The Maryland Commissioner of Financial Regulation has issued a notice to lenders and servicers, calling on them to review their practices with respect to charging fees when accepting payments and to check whether any improper fees have already been collected, in the wake of a ruling from the Court of Appeals for the Fourth Circuit.
The ruling — in the case of Alexander v. Carrington Mortgage Services — reversed the dismissal of a class action that accused the defendant of violating state law in Maryland by charging a convenience fee for payments made online.
For companies that route consumers to a payment platform that is associated with the lender or servicer and collects a payment fee, they too, may now find themselves in violation of state law, the guidance noted.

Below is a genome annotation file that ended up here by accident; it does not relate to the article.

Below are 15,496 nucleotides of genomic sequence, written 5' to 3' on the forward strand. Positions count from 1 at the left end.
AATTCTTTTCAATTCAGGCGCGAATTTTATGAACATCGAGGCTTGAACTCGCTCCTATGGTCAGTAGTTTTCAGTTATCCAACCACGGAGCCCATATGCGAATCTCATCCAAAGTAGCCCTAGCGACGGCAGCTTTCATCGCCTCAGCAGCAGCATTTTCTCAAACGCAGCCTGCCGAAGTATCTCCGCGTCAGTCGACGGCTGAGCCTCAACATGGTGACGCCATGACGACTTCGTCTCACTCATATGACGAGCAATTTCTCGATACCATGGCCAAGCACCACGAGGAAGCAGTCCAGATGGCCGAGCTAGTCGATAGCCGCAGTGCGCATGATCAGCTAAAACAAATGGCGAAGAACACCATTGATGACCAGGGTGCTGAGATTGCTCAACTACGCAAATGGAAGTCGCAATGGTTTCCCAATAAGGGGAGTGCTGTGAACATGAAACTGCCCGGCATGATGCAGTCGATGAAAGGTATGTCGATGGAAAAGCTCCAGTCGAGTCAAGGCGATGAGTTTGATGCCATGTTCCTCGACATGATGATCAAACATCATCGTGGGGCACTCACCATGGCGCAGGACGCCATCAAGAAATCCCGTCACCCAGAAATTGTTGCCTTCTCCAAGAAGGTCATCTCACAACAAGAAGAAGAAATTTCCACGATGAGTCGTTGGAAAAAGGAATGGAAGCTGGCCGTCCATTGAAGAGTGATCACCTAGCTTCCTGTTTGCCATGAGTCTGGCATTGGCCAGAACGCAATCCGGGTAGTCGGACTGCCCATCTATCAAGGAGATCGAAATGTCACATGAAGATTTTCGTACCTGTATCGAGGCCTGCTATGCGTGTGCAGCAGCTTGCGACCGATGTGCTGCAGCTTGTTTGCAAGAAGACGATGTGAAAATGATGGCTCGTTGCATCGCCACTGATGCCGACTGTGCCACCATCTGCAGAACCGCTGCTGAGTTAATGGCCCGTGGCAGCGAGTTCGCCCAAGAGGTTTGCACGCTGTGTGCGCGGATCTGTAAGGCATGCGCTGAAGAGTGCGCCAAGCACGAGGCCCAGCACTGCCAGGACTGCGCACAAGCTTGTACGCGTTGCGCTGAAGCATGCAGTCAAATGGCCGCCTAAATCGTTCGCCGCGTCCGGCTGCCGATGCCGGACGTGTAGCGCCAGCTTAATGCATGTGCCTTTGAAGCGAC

“… any fee charged, whether for convenience or to recoup actual costs incurred by lenders and servicers for loan payments made through credit cards, debit cards, the automated clearing house (ACH), etc., must be specifically authorized by the applicable loan documents,” the guidance pointed out. “If such a fee is not provided for in the applicable loan documents, it would be deemed illegal.”
Since the state law in question — the Maryland Consumer Debt Collection Act — was amended in 2018, the potential illegal activity could go back that far. The guidance warns companies that the Commissioner is issuing a consumer alert about this situation. “Lenders and servicers should commence a review of their records to determine whether any improper fees have previously been assessed and undertake appropriate reimbursements to affected borrowers,” the notice said.